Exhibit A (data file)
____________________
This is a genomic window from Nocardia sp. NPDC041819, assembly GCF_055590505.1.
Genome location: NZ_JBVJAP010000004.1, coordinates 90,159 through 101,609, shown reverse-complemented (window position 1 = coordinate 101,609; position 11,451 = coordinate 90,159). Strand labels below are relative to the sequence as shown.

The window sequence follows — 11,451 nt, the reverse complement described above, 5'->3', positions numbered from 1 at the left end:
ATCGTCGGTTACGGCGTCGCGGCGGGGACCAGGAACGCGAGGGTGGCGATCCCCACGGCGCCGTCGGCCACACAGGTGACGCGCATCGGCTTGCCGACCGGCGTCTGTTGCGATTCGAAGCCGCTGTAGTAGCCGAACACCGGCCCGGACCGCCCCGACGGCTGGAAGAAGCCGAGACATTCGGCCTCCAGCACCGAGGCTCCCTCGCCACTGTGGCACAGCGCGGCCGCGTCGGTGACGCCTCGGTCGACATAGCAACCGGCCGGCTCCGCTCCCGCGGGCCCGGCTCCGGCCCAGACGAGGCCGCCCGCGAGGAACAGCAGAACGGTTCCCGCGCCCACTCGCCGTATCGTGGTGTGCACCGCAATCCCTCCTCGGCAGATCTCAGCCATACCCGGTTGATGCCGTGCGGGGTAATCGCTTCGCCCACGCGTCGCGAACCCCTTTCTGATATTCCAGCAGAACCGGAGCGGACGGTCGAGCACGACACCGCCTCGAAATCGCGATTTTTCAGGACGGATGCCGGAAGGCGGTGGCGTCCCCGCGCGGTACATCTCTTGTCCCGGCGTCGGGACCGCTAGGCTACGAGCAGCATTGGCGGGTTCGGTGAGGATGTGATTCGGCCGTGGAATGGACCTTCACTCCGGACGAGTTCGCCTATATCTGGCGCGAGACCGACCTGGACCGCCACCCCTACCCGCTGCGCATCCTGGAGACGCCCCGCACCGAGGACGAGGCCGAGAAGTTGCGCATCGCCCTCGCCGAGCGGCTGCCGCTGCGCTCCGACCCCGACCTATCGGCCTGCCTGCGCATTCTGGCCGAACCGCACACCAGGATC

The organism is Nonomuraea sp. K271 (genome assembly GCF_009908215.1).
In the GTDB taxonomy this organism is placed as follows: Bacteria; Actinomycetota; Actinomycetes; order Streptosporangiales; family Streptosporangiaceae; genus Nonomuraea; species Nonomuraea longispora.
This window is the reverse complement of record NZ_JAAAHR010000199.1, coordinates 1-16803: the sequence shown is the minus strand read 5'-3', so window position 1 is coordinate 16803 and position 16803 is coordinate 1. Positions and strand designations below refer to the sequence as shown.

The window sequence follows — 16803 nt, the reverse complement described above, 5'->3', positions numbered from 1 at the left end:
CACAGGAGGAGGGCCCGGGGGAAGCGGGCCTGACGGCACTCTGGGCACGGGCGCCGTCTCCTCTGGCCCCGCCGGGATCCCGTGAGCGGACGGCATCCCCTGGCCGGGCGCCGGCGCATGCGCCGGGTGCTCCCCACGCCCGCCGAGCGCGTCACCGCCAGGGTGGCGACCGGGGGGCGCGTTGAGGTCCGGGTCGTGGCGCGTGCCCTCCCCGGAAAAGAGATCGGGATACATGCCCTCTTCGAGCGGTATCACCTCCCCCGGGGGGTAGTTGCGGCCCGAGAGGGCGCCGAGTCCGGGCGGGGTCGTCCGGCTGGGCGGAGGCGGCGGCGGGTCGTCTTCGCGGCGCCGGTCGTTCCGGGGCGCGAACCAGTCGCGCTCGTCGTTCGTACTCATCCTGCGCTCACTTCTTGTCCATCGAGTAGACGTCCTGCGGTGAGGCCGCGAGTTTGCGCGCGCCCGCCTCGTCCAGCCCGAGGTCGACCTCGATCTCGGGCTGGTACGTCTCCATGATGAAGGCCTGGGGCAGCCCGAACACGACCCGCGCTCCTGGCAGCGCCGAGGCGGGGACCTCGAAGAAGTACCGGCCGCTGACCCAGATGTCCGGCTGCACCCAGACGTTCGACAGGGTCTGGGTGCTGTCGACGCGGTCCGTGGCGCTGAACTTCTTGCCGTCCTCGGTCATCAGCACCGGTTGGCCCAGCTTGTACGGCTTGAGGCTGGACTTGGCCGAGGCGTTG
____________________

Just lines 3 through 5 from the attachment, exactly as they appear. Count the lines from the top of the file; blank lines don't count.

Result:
The window sequence follows — 11,451 nt, the reverse complement described above, 5'->3', positions numbered from 1 at the left end:
ATCGTCGGTTACGGCGTCGCGGCGGGGACCAGGAACGCGAGGGTGGCGATCCCCACGGCGCCGTCGGCCACACAGGTGACGCGCATCGGCTTGCCGACCGGCGTCTGTTGCGATTCGAAGCCGCTGTAGTAGCCGAACACCGGCCCGGACCGCCCCGACGGCTGGAAGAAGCCGAGACATTCGGCCTCCAGCACCGAGGCTCCCTCGCCACTGTGGCACAGCGCGGCCGCGTCGGTGACGCCTCGGTCGACATAGCAACCGGCCGGCTCCGCTCCCGCGGGCCCGGCTCCGGCCCAGACGAGGCCGCCCGCGAGGAACAGCAGAACGGTTCCCGCGCCCACTCGCCGTATCGTGGTGTGCACCGCAATCCCTCCTCGGCAGATCTCAGCCATACCCGGTTGATGCCGTGCGGGGTAATCGCTTCGCCCACGCGTCGCGAACCCCTTTCTGATATTCCAGCAGAACCGGAGCGGACGGTCGAGCACGACACCGCCTCGAAATCGCGATTTTTCAGGACGGATGCCGGAAGGCGGTGGCGTCCCCGCGCGGTACATCTCTTGTCCCGGCGTCGGGACCGCTAGGCTACGAGCAGCATTGGCGGGTTCGGTGAGGATGTGATTCGGCCGTGGAATGGACCTTCACTCCGGACGAGTTCGCCTATATCTGGCGCGAGACCGACCTGGACCGCCACCCCTACCCGCTGCGCATCCTGGAGACGCCCCGCACCGAGGACGAGGCCGAGAAGTTGCGCATCGCCCTCGCCGAGCGGCTGCCGCTGCGCTCCGACCCCGACCTATCGGCCTGCCTGCGCATTCTGGCCGAACCGCACACCAGGATC

The organism is Nonomuraea sp. K271 (genome assembly GCF_009908215.1).